- The Washington Times - Saturday, November 10, 2001

The U.S. government, Republican Mayor Rudolph W. Giuliani of New York and Democratic Mayor John Norquist of Milwaukee are defending a school-choice program in Cleveland that allows students to attend parochial schools with tax dollars.
They are among a broad array of supporters who have filed briefs asking the U.S. Supreme Court to overturn lower federal court rulings that found the Cleveland program unconstitutional. It is the first school-choice case to reach the Supreme Court.
"The breadth and diversity of support for school choice in the U.S. Supreme Court is truly remarkable," said Clint Bolick, vice president of the Institute for Justice. The institute represents five low-income Cleveland families whose children attend private schools on state-funded scholarships.
"These briefs, spanning the ideological spectrum, demonstrate the urgent need to preserve this promising educational reform," Mr. Bolick added.
But there is also powerful opposition to the Cleveland program. The list includes the American Civil Liberties Union, Americans United for Separation of Church and State, People for the American Way, the National Education Association and the American Federation of Teachers.
The Pilot Project Scholarship Program, which began in the 1996 school year, gives low-income Cleveland families vouchers for up to $2,250 to attend private schools, including religious schools. At this time, nearly 4,300 children use the vouchers, and 96 percent are enrolled in religious schools.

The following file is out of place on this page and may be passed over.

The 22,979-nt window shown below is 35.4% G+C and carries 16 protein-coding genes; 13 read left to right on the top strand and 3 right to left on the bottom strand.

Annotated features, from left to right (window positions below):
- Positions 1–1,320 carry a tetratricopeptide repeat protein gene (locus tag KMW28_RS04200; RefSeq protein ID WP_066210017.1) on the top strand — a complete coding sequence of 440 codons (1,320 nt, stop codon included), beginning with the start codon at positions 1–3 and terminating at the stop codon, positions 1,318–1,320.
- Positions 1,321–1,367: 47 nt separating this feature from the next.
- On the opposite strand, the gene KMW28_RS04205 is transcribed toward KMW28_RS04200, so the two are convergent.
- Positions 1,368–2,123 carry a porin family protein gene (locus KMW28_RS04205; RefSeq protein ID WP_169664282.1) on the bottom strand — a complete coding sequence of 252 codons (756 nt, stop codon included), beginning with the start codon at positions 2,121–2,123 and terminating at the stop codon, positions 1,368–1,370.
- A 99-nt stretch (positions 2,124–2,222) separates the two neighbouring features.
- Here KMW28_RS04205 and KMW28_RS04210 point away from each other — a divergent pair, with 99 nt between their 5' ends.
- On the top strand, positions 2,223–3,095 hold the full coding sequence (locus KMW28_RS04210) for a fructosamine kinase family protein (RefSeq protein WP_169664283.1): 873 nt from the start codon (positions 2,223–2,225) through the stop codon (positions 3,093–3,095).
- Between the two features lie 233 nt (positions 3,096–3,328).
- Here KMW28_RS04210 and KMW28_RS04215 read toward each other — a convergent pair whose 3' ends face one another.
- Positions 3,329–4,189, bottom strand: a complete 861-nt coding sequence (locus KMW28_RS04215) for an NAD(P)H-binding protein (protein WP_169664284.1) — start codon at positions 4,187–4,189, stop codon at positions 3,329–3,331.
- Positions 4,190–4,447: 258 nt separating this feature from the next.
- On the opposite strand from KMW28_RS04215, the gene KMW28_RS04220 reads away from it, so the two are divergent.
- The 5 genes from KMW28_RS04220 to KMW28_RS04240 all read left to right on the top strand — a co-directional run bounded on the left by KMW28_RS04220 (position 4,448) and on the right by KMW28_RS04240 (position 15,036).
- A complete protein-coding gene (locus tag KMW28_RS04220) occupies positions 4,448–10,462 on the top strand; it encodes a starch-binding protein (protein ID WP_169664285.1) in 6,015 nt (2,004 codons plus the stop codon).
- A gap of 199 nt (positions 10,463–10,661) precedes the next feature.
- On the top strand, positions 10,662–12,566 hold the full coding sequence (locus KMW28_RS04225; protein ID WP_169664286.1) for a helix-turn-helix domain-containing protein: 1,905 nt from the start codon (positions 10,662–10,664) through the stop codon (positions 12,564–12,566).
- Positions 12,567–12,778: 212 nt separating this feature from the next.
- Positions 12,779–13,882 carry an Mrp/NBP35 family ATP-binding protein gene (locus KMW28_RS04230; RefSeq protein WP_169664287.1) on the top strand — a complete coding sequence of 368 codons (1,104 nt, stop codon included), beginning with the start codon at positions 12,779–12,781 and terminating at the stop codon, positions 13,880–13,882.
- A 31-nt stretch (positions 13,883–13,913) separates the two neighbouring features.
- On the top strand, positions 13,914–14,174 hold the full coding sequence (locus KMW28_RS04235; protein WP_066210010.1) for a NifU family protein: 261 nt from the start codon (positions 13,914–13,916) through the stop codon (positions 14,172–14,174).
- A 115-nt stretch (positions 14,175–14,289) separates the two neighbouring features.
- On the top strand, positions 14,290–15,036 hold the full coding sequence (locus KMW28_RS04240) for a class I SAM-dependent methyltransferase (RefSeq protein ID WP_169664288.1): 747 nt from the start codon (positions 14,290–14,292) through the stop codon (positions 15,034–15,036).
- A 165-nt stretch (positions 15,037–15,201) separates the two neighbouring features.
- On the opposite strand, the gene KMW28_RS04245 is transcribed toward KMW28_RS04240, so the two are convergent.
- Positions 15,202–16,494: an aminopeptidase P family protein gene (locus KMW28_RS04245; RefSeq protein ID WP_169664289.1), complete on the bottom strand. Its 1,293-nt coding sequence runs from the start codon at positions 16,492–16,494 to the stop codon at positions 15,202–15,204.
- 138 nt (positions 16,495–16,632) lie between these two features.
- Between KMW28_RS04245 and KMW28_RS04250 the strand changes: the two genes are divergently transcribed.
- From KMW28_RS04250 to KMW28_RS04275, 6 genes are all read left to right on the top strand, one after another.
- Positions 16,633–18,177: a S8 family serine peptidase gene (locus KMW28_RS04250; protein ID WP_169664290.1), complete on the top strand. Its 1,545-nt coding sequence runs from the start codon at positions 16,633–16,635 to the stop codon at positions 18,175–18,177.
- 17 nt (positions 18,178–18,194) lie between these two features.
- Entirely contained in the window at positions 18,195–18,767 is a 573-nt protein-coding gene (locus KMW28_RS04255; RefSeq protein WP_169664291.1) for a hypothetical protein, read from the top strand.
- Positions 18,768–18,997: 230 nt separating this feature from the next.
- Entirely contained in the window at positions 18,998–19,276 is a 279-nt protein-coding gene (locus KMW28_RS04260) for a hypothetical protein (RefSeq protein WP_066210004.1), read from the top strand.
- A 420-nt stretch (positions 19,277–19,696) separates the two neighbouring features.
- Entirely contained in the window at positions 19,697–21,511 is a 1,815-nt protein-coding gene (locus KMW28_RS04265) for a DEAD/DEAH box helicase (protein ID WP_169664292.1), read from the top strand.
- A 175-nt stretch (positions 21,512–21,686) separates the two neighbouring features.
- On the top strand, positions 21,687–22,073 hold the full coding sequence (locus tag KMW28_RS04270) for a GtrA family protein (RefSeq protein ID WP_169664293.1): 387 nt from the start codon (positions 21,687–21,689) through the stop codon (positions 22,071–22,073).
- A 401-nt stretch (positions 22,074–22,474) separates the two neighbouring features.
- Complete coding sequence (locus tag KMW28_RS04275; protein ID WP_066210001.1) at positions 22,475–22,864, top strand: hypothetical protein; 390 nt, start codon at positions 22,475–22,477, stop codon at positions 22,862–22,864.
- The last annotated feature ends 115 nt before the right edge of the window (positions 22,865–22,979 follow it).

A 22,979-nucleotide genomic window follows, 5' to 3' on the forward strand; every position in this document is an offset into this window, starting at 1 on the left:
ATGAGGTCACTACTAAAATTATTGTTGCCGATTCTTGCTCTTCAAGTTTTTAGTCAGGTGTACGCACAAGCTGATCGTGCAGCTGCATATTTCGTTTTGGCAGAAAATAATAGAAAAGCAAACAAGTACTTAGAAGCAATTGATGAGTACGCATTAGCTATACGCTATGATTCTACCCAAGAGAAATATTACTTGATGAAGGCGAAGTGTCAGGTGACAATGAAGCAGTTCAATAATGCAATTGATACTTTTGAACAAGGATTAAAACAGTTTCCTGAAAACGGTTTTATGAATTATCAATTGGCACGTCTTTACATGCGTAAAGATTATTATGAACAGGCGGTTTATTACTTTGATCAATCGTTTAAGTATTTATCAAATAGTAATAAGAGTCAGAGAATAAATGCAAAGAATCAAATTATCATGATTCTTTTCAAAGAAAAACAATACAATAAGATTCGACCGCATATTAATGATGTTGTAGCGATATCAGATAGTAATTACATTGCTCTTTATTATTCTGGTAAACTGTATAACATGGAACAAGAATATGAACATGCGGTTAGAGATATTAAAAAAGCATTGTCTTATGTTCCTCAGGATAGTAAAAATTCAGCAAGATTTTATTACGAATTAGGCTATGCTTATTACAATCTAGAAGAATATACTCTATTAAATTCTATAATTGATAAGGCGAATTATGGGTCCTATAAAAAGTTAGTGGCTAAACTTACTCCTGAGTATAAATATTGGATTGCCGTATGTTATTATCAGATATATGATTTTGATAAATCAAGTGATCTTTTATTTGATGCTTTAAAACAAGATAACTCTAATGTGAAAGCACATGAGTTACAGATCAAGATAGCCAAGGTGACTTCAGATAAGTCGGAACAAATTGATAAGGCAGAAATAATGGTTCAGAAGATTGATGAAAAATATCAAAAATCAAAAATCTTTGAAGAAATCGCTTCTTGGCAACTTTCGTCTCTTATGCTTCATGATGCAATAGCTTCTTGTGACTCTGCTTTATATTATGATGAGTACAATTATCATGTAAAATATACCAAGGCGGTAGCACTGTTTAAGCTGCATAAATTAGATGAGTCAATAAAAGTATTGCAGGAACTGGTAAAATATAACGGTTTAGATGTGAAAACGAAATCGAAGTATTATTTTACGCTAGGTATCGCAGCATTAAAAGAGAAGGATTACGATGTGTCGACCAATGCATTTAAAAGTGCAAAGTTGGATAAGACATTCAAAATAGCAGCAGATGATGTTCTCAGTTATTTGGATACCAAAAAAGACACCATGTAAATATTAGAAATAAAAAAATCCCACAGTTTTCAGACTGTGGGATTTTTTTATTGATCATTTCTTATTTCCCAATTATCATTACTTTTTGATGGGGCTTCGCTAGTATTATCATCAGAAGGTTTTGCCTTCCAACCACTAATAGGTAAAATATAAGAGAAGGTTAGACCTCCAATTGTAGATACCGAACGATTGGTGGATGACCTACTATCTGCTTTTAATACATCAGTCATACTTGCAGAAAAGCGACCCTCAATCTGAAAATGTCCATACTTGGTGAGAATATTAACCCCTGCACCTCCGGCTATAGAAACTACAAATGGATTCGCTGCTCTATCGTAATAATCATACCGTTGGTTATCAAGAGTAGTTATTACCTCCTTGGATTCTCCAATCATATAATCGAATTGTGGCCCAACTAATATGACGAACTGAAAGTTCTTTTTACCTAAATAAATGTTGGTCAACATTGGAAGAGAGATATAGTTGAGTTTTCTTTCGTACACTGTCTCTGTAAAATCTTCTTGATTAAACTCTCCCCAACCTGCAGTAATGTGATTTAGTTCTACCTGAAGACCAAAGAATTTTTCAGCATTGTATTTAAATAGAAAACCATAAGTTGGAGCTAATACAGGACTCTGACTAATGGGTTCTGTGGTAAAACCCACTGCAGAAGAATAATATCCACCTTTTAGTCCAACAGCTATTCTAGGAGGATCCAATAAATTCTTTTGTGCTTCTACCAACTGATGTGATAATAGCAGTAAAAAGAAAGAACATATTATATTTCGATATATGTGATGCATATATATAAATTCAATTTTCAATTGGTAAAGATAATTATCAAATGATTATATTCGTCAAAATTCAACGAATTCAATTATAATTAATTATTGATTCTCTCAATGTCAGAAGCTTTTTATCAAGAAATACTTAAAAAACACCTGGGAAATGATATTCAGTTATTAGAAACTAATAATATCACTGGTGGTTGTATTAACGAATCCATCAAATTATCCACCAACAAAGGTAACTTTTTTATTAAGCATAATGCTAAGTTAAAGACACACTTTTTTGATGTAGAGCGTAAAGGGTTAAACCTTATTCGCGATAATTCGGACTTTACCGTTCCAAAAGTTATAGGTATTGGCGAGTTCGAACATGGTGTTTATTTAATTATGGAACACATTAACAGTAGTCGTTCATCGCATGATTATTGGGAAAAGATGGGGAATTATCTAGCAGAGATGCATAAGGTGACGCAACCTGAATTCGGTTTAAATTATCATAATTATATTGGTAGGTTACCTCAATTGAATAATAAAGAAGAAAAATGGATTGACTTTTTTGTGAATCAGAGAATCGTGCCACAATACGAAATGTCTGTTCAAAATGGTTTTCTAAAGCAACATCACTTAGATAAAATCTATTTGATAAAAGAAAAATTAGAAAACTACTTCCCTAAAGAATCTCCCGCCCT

The Supreme Court, which will hear arguments early next year, must decide whether there is a constitutional difference between providing parents public money to educate their children in a parochial school and direct public financing of a religious education. In the past, the court has found the latter unconstitutional.
In 1973, the court struck down a program in New York that provided reimbursement for low-income parents who paid tuition to parochial schools.
The court, in its 6-to-3 ruling, said this subsidy for religious education violated the First Amendment requirement for separation of church and state.
In a brief filed in June, U.S. Solicitor General Theodore B. Olson asked the Supreme Court to take up the case, Zelman vs. Simmons-Harris, and to uphold the voucher program.
Steve Venem, spokesman for Americans United for Separation of Church and State, called it "very unusual" for the Justice Department, to "announce its position" on a case before the Supreme Court has even decided whether to accept it. The court announced in September it would review the Cleveland school-choice case.
Rev. Barry W. Lynn, executive director of Americans United for Separation of Church and State, said opponents of the voucher program believe it is unfair to use tax dollars to fund religious institutions.
"The parents are just a pipeline from the Treasury to religious schools. The vast majority of the students in this program attend religious schools, which are part of the ministry of a church," Mr. Lynn said.
Mr. Bolick argues that the Cleveland program is "not about religion, it's about education."
In a bipartisan legal brief, Mr. Giuliani and Mr. Norquist cited a Harvard study that found Milwaukee's school-choice program pushed elementary schools to improve. The Milwaukee program, like the one in Cleveland, enables poor students to attend religious schools.

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